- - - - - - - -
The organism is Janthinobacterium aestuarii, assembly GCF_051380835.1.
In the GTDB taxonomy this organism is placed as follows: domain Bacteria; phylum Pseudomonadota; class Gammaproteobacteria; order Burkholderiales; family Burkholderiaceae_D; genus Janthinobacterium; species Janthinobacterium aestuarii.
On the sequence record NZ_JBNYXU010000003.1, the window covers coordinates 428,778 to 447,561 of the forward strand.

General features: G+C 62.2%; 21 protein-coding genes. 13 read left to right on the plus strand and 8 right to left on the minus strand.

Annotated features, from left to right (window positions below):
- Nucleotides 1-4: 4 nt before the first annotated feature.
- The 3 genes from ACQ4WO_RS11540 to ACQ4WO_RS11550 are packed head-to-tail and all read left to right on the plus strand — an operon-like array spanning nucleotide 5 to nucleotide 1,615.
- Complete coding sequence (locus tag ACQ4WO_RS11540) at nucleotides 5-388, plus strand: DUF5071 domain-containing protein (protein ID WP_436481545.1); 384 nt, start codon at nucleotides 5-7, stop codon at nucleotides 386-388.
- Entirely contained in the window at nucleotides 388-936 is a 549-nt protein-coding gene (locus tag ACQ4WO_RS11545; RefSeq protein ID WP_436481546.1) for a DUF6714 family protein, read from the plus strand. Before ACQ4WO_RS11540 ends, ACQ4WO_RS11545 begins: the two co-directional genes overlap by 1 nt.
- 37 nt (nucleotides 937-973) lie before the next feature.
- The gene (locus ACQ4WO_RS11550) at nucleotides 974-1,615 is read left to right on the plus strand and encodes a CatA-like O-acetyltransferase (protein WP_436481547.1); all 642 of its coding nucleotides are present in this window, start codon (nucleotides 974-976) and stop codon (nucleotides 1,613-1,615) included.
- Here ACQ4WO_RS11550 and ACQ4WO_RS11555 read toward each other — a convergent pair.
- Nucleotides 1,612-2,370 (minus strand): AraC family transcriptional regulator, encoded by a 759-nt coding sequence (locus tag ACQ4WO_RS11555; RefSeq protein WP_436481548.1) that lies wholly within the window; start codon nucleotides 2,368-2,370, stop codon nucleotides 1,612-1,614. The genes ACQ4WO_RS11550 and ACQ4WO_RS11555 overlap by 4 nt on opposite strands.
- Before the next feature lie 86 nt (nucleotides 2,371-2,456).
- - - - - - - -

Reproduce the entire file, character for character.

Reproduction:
The organism is Janthinobacterium aestuarii, assembly GCF_051380835.1.
In the GTDB taxonomy this organism is placed as follows: domain Bacteria; phylum Pseudomonadota; class Gammaproteobacteria; order Burkholderiales; family Burkholderiaceae_D; genus Janthinobacterium; species Janthinobacterium aestuarii.
On the sequence record NZ_JBNYXU010000003.1, the window covers coordinates 428,778 to 447,561 of the forward strand.

General features: G+C 62.2%; 21 protein-coding genes. 13 read left to right on the plus strand and 8 right to left on the minus strand.

Annotated features, from left to right (window positions below):
- Nucleotides 1-4: 4 nt before the first annotated feature.
- The 3 genes from ACQ4WO_RS11540 to ACQ4WO_RS11550 are packed head-to-tail and all read left to right on the plus strand — an operon-like array spanning nucleotide 5 to nucleotide 1,615.
- Complete coding sequence (locus tag ACQ4WO_RS11540) at nucleotides 5-388, plus strand: DUF5071 domain-containing protein (protein ID WP_436481545.1); 384 nt, start codon at nucleotides 5-7, stop codon at nucleotides 386-388.
- Entirely contained in the window at nucleotides 388-936 is a 549-nt protein-coding gene (locus tag ACQ4WO_RS11545; RefSeq protein ID WP_436481546.1) for a DUF6714 family protein, read from the plus strand. Before ACQ4WO_RS11540 ends, ACQ4WO_RS11545 begins: the two co-directional genes overlap by 1 nt.
- 37 nt (nucleotides 937-973) lie before the next feature.
- The gene (locus ACQ4WO_RS11550) at nucleotides 974-1,615 is read left to right on the plus strand and encodes a CatA-like O-acetyltransferase (protein WP_436481547.1); all 642 of its coding nucleotides are present in this window, start codon (nucleotides 974-976) and stop codon (nucleotides 1,613-1,615) included.
- Here ACQ4WO_RS11550 and ACQ4WO_RS11555 read toward each other — a convergent pair.
- Nucleotides 1,612-2,370 (minus strand): AraC family transcriptional regulator, encoded by a 759-nt coding sequence (locus tag ACQ4WO_RS11555; RefSeq protein WP_436481548.1) that lies wholly within the window; start codon nucleotides 2,368-2,370, stop codon nucleotides 1,612-1,614. The genes ACQ4WO_RS11550 and ACQ4WO_RS11555 overlap by 4 nt on opposite strands.
- Before the next feature lie 86 nt (nucleotides 2,371-2,456).